How in the Lords of Lead's name can you make those things with foam??????
Maybe they would take regular halberd heads?????
Just thought I would share....
My daughter sent me this from a blog she showed me....
Valhalla does not discriminate against the kind of fight you lost. Did you lose the battle with cancer? Maybe you died in a fist fight. Even facing addiction. After taking a deep drink from his flagon, Odin slams his cup down and asks for the glorious tale of your demise!
Oh my god, this is beautiful.
A small child enters Valhalla. The battle they lost was “hiding from an alcoholic father.” Odin sees the flinch when he slams the cup and refrains from doing it again. He hears the child’s pain; no glorious battle this, but one of fear and wretched survival.
He invites the child to sit with him, offers the choicest mead and instructs his men to bring a sword and shield, a bow and arrow, of the very best materials and appropriate size. “Here,” he says, “you will find no man who dares to harm you. But so you will know your own strength, and be happy all your days in Valhalla, I will teach you to use these weapons.”
The sad day comes when another child enters the hall. Odin does not slam his cup; he simply beams with pride as the first child approaches the newcomer, and holds out her bow and quiver, and says “nobody here will hurt you. Everyone will be so proud you did your best, and I’ll teach you to use these, so you always know how strong you are.”
A young man enters the hall. He hesitates when Odin asks his story, but at long last, it ekes out: skinheads after the Pride parade. His partner got into a building and called for help. The police took a little longer than perhaps they really needed to, and two of those selfsame skinheads are in the hospital now with broken bones that need setting, but six against one is no fair match. The fear in his face is obvious: here, among men large enough to break him in two, will he face an eternity of torment for the man he left behind?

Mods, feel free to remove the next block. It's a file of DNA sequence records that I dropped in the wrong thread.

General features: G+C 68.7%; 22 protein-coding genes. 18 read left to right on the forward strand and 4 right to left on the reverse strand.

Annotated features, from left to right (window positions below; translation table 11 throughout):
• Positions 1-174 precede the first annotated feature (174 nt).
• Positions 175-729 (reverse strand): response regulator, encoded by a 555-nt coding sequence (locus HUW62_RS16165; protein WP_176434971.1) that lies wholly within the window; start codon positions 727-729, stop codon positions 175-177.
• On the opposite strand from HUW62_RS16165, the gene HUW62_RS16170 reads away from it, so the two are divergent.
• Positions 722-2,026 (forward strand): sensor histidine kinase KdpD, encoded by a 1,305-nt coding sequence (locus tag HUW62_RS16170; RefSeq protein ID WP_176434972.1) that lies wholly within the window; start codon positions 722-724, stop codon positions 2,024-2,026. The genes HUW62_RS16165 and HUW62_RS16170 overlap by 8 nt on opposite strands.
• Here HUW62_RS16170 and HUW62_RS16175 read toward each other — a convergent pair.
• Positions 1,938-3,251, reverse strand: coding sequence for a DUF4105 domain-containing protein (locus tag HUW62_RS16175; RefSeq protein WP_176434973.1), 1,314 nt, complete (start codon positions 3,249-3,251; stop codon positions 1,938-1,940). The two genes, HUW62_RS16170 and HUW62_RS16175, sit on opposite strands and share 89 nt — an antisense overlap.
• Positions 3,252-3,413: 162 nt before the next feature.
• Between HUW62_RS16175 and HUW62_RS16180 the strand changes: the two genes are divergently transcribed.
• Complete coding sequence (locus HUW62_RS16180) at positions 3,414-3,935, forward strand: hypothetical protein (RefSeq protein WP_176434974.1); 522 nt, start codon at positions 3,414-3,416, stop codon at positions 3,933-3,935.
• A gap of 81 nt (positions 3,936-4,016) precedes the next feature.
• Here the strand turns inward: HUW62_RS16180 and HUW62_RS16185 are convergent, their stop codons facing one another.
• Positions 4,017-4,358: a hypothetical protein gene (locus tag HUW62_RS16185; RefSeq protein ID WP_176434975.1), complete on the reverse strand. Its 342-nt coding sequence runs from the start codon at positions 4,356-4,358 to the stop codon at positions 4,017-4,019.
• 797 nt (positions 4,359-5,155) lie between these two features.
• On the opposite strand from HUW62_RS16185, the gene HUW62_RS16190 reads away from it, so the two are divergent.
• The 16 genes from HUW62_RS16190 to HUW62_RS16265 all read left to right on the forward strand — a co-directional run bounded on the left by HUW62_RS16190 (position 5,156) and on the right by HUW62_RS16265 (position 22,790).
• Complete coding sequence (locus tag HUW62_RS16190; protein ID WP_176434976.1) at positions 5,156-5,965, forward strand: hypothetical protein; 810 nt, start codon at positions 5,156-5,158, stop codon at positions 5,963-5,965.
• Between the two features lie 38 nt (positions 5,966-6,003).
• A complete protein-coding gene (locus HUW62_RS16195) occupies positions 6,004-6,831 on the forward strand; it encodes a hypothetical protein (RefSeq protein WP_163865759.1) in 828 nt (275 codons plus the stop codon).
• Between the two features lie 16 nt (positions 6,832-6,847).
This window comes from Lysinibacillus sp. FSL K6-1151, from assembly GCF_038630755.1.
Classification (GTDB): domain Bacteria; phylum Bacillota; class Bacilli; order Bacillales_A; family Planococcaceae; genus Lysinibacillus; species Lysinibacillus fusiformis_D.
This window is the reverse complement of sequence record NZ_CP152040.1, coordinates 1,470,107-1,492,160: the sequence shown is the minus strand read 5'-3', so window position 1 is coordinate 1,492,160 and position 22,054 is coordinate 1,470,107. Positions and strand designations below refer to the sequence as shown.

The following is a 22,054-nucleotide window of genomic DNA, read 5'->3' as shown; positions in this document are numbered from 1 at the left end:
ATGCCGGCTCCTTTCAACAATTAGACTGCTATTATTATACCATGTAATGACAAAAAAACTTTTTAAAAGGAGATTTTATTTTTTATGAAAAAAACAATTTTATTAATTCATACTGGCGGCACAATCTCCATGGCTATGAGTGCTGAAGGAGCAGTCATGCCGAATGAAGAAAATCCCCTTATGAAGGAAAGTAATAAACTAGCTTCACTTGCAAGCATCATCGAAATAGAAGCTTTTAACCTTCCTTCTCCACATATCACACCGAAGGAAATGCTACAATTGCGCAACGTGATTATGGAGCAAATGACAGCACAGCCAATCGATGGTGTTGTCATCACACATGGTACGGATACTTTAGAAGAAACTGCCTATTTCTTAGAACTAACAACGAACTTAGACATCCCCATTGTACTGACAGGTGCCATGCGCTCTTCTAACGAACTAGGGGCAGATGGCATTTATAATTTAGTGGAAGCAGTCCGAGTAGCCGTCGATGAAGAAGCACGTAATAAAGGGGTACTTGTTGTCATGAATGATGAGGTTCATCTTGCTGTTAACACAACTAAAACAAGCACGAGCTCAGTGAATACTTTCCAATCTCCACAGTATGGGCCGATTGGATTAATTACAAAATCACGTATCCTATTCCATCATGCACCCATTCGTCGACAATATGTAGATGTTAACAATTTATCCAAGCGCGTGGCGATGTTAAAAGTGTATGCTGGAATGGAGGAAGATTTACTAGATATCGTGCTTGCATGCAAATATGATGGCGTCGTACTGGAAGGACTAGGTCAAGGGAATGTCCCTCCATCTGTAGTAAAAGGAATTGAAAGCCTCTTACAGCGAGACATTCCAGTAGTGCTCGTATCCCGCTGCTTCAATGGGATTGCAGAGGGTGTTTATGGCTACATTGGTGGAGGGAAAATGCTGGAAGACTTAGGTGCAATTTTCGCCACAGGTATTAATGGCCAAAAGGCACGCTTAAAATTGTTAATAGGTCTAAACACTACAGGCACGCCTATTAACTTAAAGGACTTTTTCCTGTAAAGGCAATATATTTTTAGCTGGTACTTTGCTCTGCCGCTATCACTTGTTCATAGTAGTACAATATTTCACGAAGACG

Odin rumbles with anger. Curses the low worms who brought this man to his table, and regales him with tales of Loki so to show him his own welcome. “A day will come, my friend, when you seek to be reunited, and so you shall,” Odin tells him. “To request the aid of your comrades in battle is no shameful thing.”
A woman in pink sits near the head of the table. She’s very nearly skin and bones, and has no hair. This will not last; health returns in Valhalla, and joy, and light, and merrymaking. But now her soul remembers the battle of her life, and it must heal.
And asks again.
And the words pour out like poisoned water, things she couldn’t tell her husband or children. The pain of chemotherapy. The agony of a mastectomy, the pain still deeper of “we found a tumor in your lymph nodes. I’m so sorry.” And at last, the tortured question: what is left of her?
Odin raises his flagon high. “What is left of you, fair warrior queen, is a spirit bright as fire; a will as strong as any forged iron; a life as great as any sea. Your battle was hard-fought, and lost in the glory only such furor can bring, and now the pain and fight are behind you.“
In the months to come, she becomes a scop of the hall–no demotion, but simple choice. She tells the stories of the great healers, Agnes and Tanya, who fought alongside her and thousands of others, who turn from no battle in the belief that one day, one day, the war may be won; the warriors Jessie and Mabel and Jeri and Monique, still battling on; the queens and soldiers and great women of yore.